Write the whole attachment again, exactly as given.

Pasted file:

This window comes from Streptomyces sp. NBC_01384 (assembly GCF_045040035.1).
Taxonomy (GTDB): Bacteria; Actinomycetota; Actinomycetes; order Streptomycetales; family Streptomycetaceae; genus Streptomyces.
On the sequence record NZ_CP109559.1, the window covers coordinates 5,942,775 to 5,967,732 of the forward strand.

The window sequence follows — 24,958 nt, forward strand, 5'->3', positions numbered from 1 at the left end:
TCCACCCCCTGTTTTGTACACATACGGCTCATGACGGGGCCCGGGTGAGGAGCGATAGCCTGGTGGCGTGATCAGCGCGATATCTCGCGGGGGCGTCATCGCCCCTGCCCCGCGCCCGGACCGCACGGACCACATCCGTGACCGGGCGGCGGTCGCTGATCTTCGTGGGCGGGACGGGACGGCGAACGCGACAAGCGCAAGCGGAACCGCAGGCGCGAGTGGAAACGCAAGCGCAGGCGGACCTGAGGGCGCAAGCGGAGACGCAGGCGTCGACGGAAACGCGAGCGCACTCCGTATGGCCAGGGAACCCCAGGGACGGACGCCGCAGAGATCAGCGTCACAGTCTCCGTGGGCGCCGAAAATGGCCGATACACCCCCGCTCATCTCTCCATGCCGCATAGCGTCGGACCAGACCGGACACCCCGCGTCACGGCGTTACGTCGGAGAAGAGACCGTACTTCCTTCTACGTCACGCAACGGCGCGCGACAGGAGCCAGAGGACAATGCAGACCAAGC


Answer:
This window comes from Streptomyces sp. NBC_01384 (assembly GCF_045040035.1).
Taxonomy (GTDB): Bacteria; Actinomycetota; Actinomycetes; order Streptomycetales; family Streptomycetaceae; genus Streptomyces.
On the sequence record NZ_CP109559.1, the window covers coordinates 5,942,775 to 5,967,732 of the forward strand.

The window sequence follows — 24,958 nt, forward strand, 5'->3', positions numbered from 1 at the left end:
TCCACCCCCTGTTTTGTACACATACGGCTCATGACGGGGCCCGGGTGAGGAGCGATAGCCTGGTGGCGTGATCAGCGCGATATCTCGCGGGGGCGTCATCGCCCCTGCCCCGCGCCCGGACCGCACGGACCACATCCGTGACCGGGCGGCGGTCGCTGATCTTCGTGGGCGGGACGGGACGGCGAACGCGACAAGCGCAAGCGGAACCGCAGGCGCGAGTGGAAACGCAAGCGCAGGCGGACCTGAGGGCGCAAGCGGAGACGCAGGCGTCGACGGAAACGCGAGCGCACTCCGTATGGCCAGGGAACCCCAGGGACGGACGCCGCAGAGATCAGCGTCACAGTCTCCGTGGGCGCCGAAAATGGCCGATACACCCCCGCTCATCTCTCCATGCCGCATAGCGTCGGACCAGACCGGACACCCCGCGTCACGGCGTTACGTCGGAGAAGAGACCGTACTTCCTTCTACGTCACGCAACGGCGCGCGACAGGAGCCAGAGGACAATGCAGACCAAGC